On March 14, VE1VDM reported unstable 10-meter conditions. “As of 1600 UTC [1 PM local] today, I have not had one RBN report on 28.173 MHz, nor one WSPR report on 28.126.130 MHz,” he said. “The band has really tanked here in Nova Scotia.”

Jon Jones, N0JK, reported on March 13:

“Larry, N0LL (EM09), decoded a number of South American stations on 50.313 MHz FT8 around 0040 UTC March 13. These included CE3SX (FF46), CE0YHF/CE3, CE2SV, and LU5FF. Larry was away from the radio when this occurred. [I] suspect an Es link to TEP [transequatorial propagation]. He then worked XE2TT (DL44) on Es at 0117 UTC. I monitored during this time frame. No South [American stations were contacted], but [I] did decode K3VN (EL98) around 0050 UTC on Es.”

Also from Jon on the same day:

“A rare March sporadic-E opening on 6 meters [occurred on] the afternoon of March 11, from Kansas to W1, W2, W3, and W8.

“Here in Lawrence, I worked K3ISH (FN21) and KE8FD (EN80) on 50.313 MHz FT8 around 2100 UTC, [and copied] a few others.

“WQ0P (EM19) was in a better spot for it. He worked W1, W2, W3, W4, and W8.

“No rare DX, but any sporadic-E opening in March is noteworthy. The month of March has the lowest occurrence of sporadic E of any month of the year (see:

“If the Es cloud had been located to the southeast [there could have been] a potential link-up with afternoon TEP. [I] did not see anyone working South America.”

A tribute to Maunder — of Maunder Minimum fame — and his wife, “Astronomer couple honoured with English Heritage blue plaque,” appeared in the UK’s Oxford Mail.

David Moore sent this obituary of pioneering astronomer Eugene Parker — “Eugene Parker, astrophysicist namesake of NASA’s Parker Solar Probe, dies at 94” — which appeared in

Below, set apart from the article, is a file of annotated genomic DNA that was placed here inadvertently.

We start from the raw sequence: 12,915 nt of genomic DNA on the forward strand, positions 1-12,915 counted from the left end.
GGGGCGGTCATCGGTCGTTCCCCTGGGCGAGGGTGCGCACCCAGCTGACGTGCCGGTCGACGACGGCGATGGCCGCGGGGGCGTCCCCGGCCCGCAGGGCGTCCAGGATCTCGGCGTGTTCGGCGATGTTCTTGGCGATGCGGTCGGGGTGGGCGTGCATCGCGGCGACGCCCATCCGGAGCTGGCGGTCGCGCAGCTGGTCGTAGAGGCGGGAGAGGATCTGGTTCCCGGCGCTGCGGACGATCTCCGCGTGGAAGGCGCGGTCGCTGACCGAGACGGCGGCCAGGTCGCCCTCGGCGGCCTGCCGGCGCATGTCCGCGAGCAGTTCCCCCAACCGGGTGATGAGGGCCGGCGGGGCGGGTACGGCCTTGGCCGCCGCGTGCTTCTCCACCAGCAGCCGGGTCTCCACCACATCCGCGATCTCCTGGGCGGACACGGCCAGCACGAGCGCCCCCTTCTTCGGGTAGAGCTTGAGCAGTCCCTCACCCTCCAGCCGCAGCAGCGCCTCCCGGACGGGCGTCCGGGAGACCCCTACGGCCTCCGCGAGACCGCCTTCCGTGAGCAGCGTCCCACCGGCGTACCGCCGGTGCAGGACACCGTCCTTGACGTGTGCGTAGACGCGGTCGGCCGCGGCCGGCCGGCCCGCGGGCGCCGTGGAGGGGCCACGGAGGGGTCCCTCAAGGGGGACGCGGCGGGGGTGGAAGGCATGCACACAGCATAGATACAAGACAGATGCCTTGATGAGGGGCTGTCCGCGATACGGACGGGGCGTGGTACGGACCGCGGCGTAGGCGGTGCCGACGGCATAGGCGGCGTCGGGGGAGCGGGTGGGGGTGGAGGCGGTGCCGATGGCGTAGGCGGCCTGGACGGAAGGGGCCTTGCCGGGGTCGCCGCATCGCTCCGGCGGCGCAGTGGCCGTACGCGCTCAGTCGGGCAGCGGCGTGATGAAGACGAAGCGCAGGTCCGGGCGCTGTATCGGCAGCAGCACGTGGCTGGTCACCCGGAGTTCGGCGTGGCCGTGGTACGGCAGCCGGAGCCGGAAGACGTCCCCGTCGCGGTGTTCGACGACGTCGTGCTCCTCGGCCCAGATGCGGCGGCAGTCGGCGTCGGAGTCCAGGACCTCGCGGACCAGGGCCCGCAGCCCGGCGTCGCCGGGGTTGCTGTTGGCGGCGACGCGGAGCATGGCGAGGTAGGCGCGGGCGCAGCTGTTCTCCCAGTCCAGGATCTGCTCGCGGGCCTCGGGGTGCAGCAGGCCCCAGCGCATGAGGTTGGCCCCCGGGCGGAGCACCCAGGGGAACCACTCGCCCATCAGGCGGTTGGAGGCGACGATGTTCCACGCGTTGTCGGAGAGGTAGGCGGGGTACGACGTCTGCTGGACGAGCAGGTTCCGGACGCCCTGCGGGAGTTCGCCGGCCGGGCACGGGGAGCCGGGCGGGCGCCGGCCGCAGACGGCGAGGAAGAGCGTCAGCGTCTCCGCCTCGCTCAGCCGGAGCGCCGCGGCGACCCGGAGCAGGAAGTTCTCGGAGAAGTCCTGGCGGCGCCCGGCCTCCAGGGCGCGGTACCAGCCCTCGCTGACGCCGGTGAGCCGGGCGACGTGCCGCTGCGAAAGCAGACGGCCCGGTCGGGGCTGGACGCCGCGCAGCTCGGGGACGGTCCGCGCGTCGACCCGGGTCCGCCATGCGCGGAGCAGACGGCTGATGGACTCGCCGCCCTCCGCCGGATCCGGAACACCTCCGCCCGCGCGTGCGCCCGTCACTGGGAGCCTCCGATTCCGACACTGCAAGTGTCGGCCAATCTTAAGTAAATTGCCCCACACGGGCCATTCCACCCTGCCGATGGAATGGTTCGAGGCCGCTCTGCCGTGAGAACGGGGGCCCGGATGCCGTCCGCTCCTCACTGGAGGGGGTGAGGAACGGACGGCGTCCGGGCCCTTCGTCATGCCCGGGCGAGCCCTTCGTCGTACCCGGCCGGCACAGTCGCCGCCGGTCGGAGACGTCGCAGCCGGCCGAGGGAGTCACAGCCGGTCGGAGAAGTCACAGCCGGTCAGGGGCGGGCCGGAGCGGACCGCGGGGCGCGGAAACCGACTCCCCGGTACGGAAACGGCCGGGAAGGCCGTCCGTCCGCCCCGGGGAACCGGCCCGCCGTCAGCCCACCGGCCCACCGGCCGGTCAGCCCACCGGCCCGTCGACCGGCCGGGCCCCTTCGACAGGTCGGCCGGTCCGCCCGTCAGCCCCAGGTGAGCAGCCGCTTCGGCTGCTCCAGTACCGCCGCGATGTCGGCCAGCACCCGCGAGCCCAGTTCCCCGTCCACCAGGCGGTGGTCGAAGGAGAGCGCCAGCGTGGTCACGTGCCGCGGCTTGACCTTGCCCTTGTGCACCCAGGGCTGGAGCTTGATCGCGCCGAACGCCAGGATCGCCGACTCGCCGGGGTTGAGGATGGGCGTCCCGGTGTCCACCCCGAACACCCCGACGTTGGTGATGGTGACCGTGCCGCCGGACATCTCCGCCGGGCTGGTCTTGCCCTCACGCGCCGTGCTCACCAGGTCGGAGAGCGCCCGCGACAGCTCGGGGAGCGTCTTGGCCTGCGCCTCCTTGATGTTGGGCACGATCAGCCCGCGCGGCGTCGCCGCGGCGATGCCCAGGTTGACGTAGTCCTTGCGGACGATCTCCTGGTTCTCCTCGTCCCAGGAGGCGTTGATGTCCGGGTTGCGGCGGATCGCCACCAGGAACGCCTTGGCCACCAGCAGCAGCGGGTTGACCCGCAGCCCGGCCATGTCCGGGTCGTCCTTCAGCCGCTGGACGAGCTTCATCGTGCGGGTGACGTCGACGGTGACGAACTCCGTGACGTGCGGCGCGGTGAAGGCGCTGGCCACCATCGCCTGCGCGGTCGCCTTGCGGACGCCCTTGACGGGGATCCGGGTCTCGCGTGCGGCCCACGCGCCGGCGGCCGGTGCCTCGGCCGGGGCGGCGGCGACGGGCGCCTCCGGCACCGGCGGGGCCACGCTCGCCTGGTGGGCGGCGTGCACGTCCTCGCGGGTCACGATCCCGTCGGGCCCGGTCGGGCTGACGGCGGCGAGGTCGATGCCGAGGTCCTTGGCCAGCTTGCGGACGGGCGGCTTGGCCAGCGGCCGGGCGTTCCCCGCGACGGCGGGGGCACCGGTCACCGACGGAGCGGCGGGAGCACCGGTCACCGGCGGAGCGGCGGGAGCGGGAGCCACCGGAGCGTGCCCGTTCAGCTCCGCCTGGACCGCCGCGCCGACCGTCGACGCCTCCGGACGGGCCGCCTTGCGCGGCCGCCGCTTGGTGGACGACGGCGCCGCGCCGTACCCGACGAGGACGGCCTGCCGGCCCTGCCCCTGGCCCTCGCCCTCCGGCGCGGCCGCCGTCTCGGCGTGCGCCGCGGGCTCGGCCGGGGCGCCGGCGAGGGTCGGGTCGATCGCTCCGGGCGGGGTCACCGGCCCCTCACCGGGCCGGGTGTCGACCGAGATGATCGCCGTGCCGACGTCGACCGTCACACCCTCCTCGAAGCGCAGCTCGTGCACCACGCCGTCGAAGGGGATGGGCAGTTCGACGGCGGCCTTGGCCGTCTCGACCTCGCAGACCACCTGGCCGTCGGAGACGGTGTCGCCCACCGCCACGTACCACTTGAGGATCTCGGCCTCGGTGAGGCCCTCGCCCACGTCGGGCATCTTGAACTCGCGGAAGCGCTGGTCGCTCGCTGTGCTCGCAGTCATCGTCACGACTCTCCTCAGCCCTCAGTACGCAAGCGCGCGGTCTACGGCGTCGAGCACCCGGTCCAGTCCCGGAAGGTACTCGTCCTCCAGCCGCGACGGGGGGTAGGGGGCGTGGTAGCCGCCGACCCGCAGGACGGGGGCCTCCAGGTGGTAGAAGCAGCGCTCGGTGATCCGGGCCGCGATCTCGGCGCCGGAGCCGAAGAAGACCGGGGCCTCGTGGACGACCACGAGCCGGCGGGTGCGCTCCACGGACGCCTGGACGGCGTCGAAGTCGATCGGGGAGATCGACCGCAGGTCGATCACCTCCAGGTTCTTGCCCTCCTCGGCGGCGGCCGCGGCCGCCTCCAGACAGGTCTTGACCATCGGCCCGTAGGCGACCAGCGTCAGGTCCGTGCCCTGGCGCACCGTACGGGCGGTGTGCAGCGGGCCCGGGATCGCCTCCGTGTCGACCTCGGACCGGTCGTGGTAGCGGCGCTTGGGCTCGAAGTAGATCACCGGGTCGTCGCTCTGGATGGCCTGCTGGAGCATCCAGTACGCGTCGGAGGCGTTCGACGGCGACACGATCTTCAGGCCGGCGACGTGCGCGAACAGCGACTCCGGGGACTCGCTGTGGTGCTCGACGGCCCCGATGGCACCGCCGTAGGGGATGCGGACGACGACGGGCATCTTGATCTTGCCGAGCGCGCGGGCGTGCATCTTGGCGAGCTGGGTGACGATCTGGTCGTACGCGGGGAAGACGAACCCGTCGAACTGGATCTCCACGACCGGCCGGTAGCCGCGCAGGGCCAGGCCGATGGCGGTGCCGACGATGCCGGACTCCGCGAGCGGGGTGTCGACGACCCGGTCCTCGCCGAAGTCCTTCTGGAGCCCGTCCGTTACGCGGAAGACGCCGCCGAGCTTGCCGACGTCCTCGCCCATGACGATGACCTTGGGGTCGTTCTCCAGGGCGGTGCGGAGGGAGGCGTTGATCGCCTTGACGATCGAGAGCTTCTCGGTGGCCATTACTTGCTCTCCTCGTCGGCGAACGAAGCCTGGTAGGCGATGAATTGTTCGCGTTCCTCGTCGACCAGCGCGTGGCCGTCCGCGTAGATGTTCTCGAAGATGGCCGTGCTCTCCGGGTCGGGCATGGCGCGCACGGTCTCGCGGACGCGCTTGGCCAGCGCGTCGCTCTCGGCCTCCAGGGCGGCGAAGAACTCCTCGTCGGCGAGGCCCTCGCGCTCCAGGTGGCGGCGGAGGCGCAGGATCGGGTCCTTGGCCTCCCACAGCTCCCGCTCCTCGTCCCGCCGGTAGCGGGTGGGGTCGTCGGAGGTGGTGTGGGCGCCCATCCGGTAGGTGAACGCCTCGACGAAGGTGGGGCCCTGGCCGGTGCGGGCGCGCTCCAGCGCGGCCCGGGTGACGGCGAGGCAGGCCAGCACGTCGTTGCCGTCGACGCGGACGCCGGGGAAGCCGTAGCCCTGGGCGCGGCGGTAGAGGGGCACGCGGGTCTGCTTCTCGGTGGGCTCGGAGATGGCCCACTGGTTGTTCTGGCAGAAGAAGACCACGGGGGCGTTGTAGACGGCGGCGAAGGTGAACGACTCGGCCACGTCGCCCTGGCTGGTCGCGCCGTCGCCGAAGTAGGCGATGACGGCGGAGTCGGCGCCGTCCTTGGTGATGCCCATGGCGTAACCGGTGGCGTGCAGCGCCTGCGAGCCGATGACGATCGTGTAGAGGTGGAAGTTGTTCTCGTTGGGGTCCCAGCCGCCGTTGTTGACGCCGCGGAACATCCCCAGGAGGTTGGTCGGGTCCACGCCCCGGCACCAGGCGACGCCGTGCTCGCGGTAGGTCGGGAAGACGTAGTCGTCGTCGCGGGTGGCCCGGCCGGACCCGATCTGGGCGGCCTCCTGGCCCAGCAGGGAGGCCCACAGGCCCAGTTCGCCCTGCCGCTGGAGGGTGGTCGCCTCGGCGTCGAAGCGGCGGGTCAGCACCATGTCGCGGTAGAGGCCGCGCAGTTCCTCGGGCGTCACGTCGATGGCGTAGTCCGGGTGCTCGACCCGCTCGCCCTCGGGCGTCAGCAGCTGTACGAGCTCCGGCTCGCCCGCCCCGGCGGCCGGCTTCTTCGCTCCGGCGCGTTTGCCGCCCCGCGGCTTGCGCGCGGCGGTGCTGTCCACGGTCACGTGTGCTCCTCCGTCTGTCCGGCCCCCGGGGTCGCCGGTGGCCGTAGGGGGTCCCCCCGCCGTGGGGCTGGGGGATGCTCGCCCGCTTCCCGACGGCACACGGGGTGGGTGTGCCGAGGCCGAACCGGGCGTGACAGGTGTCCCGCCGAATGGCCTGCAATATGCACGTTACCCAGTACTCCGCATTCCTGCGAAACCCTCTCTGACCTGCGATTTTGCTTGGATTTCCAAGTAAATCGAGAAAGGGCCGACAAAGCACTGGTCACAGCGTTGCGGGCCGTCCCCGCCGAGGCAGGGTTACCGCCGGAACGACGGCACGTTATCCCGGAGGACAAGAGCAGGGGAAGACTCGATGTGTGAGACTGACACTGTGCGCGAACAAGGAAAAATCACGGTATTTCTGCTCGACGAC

Check out the latest video from Tamitha Skov, WX6SWW, the Space Weather Woman.

Sunspot numbers for March 10 – 16 were 90, 81, 93, 64, 82, 71, and 41, with a mean of 74.6. The 10.7-centimeter flux was 127.1, 126.5, 124.7, 122.9, 114.9, 110.4, and 106.6, with a mean of 119. Estimated planetary A indices were 10, 20, 13, 40, 14, 7, and 5, with a mean of 15.6. Middle latitude A index was 7, 15, 7, 30, 13, 5, and 3, with a mean of 11.4.

For more information concerning radio propagation, visit the ARRL Technical Information Service, read “What the Numbers Mean…,” and check this propagation page by Carl Luetzelschwab, K9LA.

A propagation bulletin archive is available. Instructions for starting or ending email distribution of ARRL bulletins are on the ARRL website.

For customizable propagation charts, visit the VOACAP Online for Ham Radio website.

ARRL member Tad Cook, K7RA, has been writing the weekly ARRL Propagation Bulletins since 1991. Share your reports and observations.